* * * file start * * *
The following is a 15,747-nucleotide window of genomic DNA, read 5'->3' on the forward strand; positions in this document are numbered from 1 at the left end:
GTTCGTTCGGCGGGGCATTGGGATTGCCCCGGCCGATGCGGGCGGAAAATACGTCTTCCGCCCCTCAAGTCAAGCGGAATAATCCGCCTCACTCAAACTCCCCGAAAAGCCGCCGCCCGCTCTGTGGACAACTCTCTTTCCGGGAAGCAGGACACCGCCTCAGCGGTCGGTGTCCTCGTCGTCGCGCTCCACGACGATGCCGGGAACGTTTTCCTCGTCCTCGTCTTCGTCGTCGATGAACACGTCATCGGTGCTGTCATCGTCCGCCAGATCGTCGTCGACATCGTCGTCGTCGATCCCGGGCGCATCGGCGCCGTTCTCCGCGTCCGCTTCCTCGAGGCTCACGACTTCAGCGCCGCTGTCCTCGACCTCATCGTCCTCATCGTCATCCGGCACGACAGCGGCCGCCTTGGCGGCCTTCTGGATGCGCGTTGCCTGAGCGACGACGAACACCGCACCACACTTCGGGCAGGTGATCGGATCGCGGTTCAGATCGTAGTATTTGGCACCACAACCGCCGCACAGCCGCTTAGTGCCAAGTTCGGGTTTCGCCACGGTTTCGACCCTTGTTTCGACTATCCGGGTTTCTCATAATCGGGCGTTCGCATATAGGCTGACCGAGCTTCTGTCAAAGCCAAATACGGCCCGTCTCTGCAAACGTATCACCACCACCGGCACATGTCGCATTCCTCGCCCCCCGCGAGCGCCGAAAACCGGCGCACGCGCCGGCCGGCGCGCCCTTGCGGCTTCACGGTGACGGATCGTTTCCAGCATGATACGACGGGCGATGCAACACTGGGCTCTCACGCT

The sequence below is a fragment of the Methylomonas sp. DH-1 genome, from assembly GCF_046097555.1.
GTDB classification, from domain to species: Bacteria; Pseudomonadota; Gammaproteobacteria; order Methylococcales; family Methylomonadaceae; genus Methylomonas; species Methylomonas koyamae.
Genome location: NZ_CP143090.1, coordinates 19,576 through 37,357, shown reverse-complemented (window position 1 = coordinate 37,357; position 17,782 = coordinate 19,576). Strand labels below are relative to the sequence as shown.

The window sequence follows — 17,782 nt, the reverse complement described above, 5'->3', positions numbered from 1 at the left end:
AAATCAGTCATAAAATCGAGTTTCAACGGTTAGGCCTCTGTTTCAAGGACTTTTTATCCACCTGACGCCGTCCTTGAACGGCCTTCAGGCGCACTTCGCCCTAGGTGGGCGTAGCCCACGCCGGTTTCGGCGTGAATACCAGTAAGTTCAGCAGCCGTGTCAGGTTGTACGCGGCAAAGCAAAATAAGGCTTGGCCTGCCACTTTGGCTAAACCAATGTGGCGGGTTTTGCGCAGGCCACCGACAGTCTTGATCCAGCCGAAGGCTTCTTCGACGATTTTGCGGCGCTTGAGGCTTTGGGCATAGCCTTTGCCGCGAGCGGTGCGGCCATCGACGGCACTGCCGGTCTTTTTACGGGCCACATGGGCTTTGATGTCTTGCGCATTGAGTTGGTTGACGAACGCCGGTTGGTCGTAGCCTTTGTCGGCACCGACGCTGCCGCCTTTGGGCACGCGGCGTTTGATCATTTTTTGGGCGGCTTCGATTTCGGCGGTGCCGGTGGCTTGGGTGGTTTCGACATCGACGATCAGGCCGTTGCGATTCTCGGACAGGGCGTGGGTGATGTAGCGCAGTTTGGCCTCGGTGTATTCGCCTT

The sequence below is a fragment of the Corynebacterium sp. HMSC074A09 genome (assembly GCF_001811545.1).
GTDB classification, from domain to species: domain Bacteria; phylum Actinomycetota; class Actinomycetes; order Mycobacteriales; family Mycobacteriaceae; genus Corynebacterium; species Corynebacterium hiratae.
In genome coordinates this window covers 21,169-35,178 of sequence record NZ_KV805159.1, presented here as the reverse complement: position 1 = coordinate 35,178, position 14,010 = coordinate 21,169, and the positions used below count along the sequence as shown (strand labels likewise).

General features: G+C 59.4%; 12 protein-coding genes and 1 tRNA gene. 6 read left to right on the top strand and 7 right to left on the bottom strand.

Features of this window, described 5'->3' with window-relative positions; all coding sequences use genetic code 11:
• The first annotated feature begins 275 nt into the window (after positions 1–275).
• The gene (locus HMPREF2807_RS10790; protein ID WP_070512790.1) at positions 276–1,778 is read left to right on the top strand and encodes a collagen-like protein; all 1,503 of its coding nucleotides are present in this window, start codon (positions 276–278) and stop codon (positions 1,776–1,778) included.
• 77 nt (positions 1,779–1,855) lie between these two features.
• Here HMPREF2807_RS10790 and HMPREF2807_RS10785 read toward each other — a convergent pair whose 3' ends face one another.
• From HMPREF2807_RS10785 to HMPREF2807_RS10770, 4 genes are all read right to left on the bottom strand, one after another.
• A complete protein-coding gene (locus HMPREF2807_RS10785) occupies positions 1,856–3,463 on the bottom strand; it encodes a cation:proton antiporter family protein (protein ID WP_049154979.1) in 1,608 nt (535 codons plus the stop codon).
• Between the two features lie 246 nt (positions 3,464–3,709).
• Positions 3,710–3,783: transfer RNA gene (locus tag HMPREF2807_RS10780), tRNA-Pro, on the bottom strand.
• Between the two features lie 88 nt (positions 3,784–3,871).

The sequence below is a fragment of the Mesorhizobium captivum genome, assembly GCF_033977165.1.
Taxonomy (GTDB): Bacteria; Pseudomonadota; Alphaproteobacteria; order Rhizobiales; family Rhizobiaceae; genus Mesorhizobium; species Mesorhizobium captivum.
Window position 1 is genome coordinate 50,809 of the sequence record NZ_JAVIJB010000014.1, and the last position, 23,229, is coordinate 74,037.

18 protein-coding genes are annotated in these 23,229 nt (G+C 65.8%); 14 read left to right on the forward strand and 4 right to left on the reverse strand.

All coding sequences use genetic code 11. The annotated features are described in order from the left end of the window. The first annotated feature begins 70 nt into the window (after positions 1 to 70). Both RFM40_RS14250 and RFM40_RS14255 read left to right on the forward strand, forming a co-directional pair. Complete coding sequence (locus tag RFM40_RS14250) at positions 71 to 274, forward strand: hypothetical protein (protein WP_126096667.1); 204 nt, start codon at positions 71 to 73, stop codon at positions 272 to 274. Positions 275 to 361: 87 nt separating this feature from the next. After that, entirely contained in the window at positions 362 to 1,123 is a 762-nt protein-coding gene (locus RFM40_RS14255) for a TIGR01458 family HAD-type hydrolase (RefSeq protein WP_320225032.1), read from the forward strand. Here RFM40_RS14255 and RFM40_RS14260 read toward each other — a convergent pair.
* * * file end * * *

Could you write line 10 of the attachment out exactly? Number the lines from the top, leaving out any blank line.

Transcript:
In genome coordinates this window covers 21,169-35,178 of sequence record NZ_KV805159.1, presented here as the reverse complement: position 1 = coordinate 35,178, position 14,010 = coordinate 21,169, and the positions used below count along the sequence as shown (strand labels likewise).